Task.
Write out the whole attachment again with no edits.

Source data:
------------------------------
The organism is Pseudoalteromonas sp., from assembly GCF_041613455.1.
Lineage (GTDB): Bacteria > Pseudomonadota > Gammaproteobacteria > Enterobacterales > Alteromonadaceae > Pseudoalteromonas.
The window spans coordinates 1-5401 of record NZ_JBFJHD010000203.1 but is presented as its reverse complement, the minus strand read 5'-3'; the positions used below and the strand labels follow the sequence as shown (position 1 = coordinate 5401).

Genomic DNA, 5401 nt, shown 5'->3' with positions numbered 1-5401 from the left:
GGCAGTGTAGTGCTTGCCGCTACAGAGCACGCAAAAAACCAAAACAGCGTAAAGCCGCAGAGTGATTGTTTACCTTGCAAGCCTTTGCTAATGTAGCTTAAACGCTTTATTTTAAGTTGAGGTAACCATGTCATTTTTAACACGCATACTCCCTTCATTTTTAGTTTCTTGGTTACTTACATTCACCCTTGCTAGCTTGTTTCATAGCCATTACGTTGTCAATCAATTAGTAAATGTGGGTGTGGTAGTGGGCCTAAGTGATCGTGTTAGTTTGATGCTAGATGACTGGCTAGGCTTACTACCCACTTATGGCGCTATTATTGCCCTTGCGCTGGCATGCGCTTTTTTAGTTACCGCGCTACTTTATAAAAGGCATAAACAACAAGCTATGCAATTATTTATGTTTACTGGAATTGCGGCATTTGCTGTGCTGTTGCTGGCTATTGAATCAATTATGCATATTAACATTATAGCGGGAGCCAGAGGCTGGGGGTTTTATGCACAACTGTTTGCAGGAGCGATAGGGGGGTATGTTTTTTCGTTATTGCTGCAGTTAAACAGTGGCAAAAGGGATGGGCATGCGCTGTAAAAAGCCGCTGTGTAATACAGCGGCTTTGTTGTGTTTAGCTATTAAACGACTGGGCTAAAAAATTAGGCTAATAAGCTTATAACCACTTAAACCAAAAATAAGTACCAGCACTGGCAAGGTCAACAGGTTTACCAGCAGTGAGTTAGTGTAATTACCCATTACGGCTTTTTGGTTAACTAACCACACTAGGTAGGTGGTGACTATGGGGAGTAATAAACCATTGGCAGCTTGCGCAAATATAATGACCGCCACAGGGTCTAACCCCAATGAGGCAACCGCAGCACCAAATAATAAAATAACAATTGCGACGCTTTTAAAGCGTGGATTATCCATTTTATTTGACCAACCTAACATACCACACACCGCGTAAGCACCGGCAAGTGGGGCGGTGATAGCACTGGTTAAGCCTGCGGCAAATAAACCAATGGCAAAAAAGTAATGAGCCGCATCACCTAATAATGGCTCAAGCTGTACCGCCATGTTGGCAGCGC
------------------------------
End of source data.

The organism is Pseudoalteromonas sp., from assembly GCF_041613455.1.
Lineage (GTDB): Bacteria > Pseudomonadota > Gammaproteobacteria > Enterobacterales > Alteromonadaceae > Pseudoalteromonas.
The window spans coordinates 1-5401 of record NZ_JBFJHD010000203.1 but is presented as its reverse complement, the minus strand read 5'-3'; the positions used below and the strand labels follow the sequence as shown (position 1 = coordinate 5401).

Genomic DNA, 5401 nt, shown 5'->3' with positions numbered 1-5401 from the left:
GGCAGTGTAGTGCTTGCCGCTACAGAGCACGCAAAAAACCAAAACAGCGTAAAGCCGCAGAGTGATTGTTTACCTTGCAAGCCTTTGCTAATGTAGCTTAAACGCTTTATTTTAAGTTGAGGTAACCATGTCATTTTTAACACGCATACTCCCTTCATTTTTAGTTTCTTGGTTACTTACATTCACCCTTGCTAGCTTGTTTCATAGCCATTACGTTGTCAATCAATTAGTAAATGTGGGTGTGGTAGTGGGCCTAAGTGATCGTGTTAGTTTGATGCTAGATGACTGGCTAGGCTTACTACCCACTTATGGCGCTATTATTGCCCTTGCGCTGGCATGCGCTTTTTTAGTTACCGCGCTACTTTATAAAAGGCATAAACAACAAGCTATGCAATTATTTATGTTTACTGGAATTGCGGCATTTGCTGTGCTGTTGCTGGCTATTGAATCAATTATGCATATTAACATTATAGCGGGAGCCAGAGGCTGGGGGTTTTATGCACAACTGTTTGCAGGAGCGATAGGGGGGTATGTTTTTTCGTTATTGCTGCAGTTAAACAGTGGCAAAAGGGATGGGCATGCGCTGTAAAAAGCCGCTGTGTAATACAGCGGCTTTGTTGTGTTTAGCTATTAAACGACTGGGCTAAAAAATTAGGCTAATAAGCTTATAACCACTTAAACCAAAAATAAGTACCAGCACTGGCAAGGTCAACAGGTTTACCAGCAGTGAGTTAGTGTAATTACCCATTACGGCTTTTTGGTTAACTAACCACACTAGGTAGGTGGTGACTATGGGGAGTAATAAACCATTGGCAGCTTGCGCAAATATAATGACCGCCACAGGGTCTAACCCCAATGAGGCAACCGCAGCACCAAATAATAAAATAACAATTGCGACGCTTTTAAAGCGTGGATTATCCATTTTATTTGACCAACCTAACATACCACACACCGCGTAAGCACCGGCAAGTGGGGCGGTGATAGCACTGGTTAAGCCTGCGGCAAATAAACCAATGGCAAAAAAGTAATGAGCCGCATCACCTAATAATGGCTCAAGCTGTACCGCCATGTTGGCAGCGC